Friday, 18 September 2015

Are we really facing a talent shortage?

Read the full article as Published in the HR Katha

Wednesday, 16 September 2015

Does Spot Running make you run a Distance?

Once again yesterday I was confronted by an employee who inquired about his not getting growth despite his doing wonderful job since so many years. This confrontation again brought to me back the same old query – Does spot running make you run a distance?

Interestingly, since the day of my joining the corporate,I am hearing and is generally advised that it is the soft skills which are more responsible to succeed in career then functional & technical skills; still people do connive with and do not want to understand it. People however, in private discussions, accept and vouch for the behaviour’s importance in success.

I see two reasons of this immature behaviour of people - Education system & Culture in corporate - responsible for giving growth to employees based on their technical/functional skills.

At Education level, primarily focus is on imparting technical knowledge and to some extent in whatever way, providing opportunity to students that can make them acquire skill that is again technical in nature. Look at the course curriculum, its out & out very technical in nature. Soft development is missing entirely. Nowhere, the need is felt providing knowledge, irrespective of course one is pursuing, in soft subjects like psychology, basic neuroscience and anthropology. Mistake lies at the end of policy makers not to include such subjects in pure technical programs like engineering, medicine and technology. Yes, when I see some students of Physics, Chemistry and Biology, opting for psychology as a secondary subject, a find a sense of relief in me, but it doesn't give me full satisfaction as still such subjects are optional and  not compulsory to pursue. 

The corporate level, on one hand keep beating its chest of not having sufficient talent and on other, keep repeating the same mistake by promoting people based on their technical skills. That’s why, people with technical knowledge entering corporate remain focussed on their technical skills only.  The realisation that it is not only technical but more of behavioural skills required to be successful, it was already too late for them to correct the mistake. And then we face such questions from employees about their not getting growth. They think they can be successful by doing more of what they were doing before and telling others to do the same. But I find it running on a sport, dreaming to cover a distance.

It’s high time to introspect to correct our ways to make people more human and not robot. Perhaps, it will help people to get growth in their respective working domains and also in making a better society at large.

Growth is a function of behaviour with technical knowledge to create the base for it.

Thursday, 3 September 2015

Experience & biases attached to it

In one of my earlier blogs, talked about undue importance being given to ‘Experience’ while ascertaining relevance of a person to a job. It is being proved time & again by youngsters today who are yet to graduate out of their colleges that it is not experience but certain mettle which counts more. Some, at this point may get into arguments with some numbers about a large number of start-ups failing to prove that experience is more important, but so is the case with ‘experienced CEOs'.  Count, how many CEOs do give back to their shareholders continuous better than average returns. At the same time, even I go to the extent of not denying peeved impact of experience on many decisions, where we feel, right decision are taken due to having some experience. But experience alone is not what makes one successful.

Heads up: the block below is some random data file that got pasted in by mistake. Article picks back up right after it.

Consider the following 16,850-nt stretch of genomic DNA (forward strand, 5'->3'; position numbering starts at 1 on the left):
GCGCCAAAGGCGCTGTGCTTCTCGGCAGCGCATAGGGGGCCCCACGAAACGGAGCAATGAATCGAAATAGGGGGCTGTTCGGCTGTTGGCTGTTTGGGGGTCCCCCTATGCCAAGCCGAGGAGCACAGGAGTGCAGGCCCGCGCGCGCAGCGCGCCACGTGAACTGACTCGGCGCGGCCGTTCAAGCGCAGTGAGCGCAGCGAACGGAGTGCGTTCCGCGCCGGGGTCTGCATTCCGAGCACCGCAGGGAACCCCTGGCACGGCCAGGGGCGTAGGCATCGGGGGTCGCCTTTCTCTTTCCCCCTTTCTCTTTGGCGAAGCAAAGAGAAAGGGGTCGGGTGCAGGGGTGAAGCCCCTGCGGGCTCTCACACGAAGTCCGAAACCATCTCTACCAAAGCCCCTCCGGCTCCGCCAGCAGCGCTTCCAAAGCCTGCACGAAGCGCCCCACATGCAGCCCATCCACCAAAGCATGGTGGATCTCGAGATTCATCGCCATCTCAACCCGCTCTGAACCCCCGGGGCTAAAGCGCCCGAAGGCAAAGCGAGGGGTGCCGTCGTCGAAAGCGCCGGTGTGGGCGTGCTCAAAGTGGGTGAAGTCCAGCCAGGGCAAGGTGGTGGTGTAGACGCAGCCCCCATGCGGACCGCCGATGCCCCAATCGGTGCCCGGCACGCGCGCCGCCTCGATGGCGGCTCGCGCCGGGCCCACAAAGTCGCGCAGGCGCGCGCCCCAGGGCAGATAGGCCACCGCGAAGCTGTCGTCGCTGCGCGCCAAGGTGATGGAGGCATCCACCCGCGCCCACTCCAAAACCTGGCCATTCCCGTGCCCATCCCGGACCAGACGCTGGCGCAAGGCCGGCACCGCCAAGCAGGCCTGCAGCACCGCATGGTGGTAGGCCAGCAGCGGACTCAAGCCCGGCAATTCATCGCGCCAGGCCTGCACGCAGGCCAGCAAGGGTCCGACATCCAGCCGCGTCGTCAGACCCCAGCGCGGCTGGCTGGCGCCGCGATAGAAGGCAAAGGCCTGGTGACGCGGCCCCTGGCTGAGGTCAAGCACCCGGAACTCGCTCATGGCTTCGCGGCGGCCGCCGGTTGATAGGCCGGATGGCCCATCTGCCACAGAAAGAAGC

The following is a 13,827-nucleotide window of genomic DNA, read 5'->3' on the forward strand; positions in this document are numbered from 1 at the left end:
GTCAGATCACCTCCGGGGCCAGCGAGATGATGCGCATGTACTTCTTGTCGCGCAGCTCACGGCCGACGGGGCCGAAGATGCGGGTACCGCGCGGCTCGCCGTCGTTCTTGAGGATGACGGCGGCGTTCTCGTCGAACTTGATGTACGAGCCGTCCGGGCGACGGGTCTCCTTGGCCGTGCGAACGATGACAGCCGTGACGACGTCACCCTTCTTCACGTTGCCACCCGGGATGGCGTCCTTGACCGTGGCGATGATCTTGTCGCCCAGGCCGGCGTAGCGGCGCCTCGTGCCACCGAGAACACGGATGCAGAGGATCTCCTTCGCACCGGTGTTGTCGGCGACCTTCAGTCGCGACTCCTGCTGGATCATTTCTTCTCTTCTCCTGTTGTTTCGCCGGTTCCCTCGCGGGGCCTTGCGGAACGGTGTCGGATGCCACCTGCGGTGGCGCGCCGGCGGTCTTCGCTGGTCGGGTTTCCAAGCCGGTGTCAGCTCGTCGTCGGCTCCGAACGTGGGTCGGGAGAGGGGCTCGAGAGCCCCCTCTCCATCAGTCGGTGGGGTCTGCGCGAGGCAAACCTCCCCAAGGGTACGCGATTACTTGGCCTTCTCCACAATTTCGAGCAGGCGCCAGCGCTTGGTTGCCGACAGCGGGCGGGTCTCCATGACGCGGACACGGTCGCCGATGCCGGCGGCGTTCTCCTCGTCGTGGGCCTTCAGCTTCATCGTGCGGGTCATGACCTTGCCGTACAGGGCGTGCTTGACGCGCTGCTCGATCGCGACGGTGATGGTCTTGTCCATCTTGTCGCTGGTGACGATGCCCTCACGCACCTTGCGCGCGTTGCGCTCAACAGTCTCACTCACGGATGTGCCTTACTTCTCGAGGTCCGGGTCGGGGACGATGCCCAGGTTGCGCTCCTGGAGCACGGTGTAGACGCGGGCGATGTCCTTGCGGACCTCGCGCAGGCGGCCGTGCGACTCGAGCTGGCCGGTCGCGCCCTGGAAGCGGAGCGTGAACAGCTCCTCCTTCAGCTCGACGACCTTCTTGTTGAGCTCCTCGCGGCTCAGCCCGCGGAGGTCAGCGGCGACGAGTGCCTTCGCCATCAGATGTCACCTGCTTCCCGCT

Observations around and top of that research in the field of Neuroscience has made considerably clear that experience has its own biases which effect decisions as equally bad as taken by a novice. Although, further research may give us some more insight about our brain functioning and decision-making ability in near future.

Research studies, so far had proved that experience has much little importance to play in our decision making ability, again due to human biases. Errors & judgements prima-facie effect our decision making. This happens due to two hard-wire processes for decision making. One, where brain assesses what’s going on using PATTERN RECOGNITION and how does a person react or ignore to that pattern/ information. Other is EMOTIONAL TAGGING that reveals that decision making takes effect due to emotional tags that are stored in our memories. Biases of what you did last, effect decision today.

Both these processes are very important for human beings to take decisions but due to inherent challenges, these processes mislead us. For example pattern recognition misleads a person while dealing seemingly with familiar situations where brain assumes being taken right decisions, but that is not the fact. So, is the case with Emotional Tagging, whereby people taking decisions, do give un-due importance to their experience or emotional tags.

It can be merit out of the fact that an issue arising at different times, needs different solutions, keeping in view circumstances & facts; and not simply copy-past of someone’s success on the issue in the past. Many times, you see professionals failing due to their emotional tags or pattern of the past being pasted in current work-related challenges. Try relieving one's own past and looking at the situation in right & new perspective is what is more desirable.